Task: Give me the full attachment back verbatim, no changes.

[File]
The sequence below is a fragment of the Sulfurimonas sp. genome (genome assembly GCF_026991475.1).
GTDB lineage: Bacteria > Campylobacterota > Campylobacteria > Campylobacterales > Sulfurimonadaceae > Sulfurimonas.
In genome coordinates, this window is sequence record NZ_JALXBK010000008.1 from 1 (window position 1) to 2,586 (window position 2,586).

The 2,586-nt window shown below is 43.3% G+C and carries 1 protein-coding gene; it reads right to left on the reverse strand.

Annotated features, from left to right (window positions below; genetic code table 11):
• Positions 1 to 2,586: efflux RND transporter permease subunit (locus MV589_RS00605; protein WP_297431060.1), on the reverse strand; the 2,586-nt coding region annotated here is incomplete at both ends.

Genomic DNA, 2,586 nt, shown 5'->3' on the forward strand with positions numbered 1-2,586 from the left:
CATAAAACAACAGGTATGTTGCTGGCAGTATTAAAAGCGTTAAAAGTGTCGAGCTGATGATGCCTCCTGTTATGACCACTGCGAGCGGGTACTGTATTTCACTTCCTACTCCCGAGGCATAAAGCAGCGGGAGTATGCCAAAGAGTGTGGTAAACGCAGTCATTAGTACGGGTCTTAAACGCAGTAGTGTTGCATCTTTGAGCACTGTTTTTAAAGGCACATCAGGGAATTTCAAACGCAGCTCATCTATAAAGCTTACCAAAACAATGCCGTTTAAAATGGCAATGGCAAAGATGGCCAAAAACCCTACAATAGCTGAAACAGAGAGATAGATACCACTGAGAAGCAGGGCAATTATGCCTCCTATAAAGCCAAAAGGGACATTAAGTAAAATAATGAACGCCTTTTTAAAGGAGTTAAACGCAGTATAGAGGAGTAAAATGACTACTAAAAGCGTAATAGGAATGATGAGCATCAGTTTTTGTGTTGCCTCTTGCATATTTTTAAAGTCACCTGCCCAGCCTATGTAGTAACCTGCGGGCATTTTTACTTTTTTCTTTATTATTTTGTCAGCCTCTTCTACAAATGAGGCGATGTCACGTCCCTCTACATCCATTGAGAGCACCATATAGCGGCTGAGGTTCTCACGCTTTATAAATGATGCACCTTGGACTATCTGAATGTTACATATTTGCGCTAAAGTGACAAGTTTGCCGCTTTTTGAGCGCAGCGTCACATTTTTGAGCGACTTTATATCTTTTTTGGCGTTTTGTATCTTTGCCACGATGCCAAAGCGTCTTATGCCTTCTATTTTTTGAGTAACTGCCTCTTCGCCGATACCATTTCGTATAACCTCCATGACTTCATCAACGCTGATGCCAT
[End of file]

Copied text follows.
The sequence below is a fragment of the Sulfurimonas sp. genome (genome assembly GCF_026991475.1).
GTDB lineage: Bacteria > Campylobacterota > Campylobacteria > Campylobacterales > Sulfurimonadaceae > Sulfurimonas.
In genome coordinates, this window is sequence record NZ_JALXBK010000008.1 from 1 (window position 1) to 2,586 (window position 2,586).

The 2,586-nt window shown below is 43.3% G+C and carries 1 protein-coding gene; it reads right to left on the reverse strand.

Annotated features, from left to right (window positions below; genetic code table 11):
• Positions 1 to 2,586: efflux RND transporter permease subunit (locus MV589_RS00605; protein WP_297431060.1), on the reverse strand; the 2,586-nt coding region annotated here is incomplete at both ends.

Genomic DNA, 2,586 nt, shown 5'->3' on the forward strand with positions numbered 1-2,586 from the left:
CATAAAACAACAGGTATGTTGCTGGCAGTATTAAAAGCGTTAAAAGTGTCGAGCTGATGATGCCTCCTGTTATGACCACTGCGAGCGGGTACTGTATTTCACTTCCTACTCCCGAGGCATAAAGCAGCGGGAGTATGCCAAAGAGTGTGGTAAACGCAGTCATTAGTACGGGTCTTAAACGCAGTAGTGTTGCATCTTTGAGCACTGTTTTTAAAGGCACATCAGGGAATTTCAAACGCAGCTCATCTATAAAGCTTACCAAAACAATGCCGTTTAAAATGGCAATGGCAAAGATGGCCAAAAACCCTACAATAGCTGAAACAGAGAGATAGATACCACTGAGAAGCAGGGCAATTATGCCTCCTATAAAGCCAAAAGGGACATTAAGTAAAATAATGAACGCCTTTTTAAAGGAGTTAAACGCAGTATAGAGGAGTAAAATGACTACTAAAAGCGTAATAGGAATGATGAGCATCAGTTTTTGTGTTGCCTCTTGCATATTTTTAAAGTCACCTGCCCAGCCTATGTAGTAACCTGCGGGCATTTTTACTTTTTTCTTTATTATTTTGTCAGCCTCTTCTACAAATGAGGCGATGTCACGTCCCTCTACATCCATTGAGAGCACCATATAGCGGCTGAGGTTCTCACGCTTTATAAATGATGCACCTTGGACTATCTGAATGTTACATATTTGCGCTAAAGTGACAAGTTTGCCGCTTTTTGAGCGCAGCGTCACATTTTTGAGCGACTTTATATCTTTTTTGGCGTTTTGTATCTTTGCCACGATGCCAAAGCGTCTTATGCCTTCTATTTTTTGAGTAACTGCCTCTTCGCCGATACCATTTCGTATAACCTCCATGACTTCATCAACGCTGATGCCAT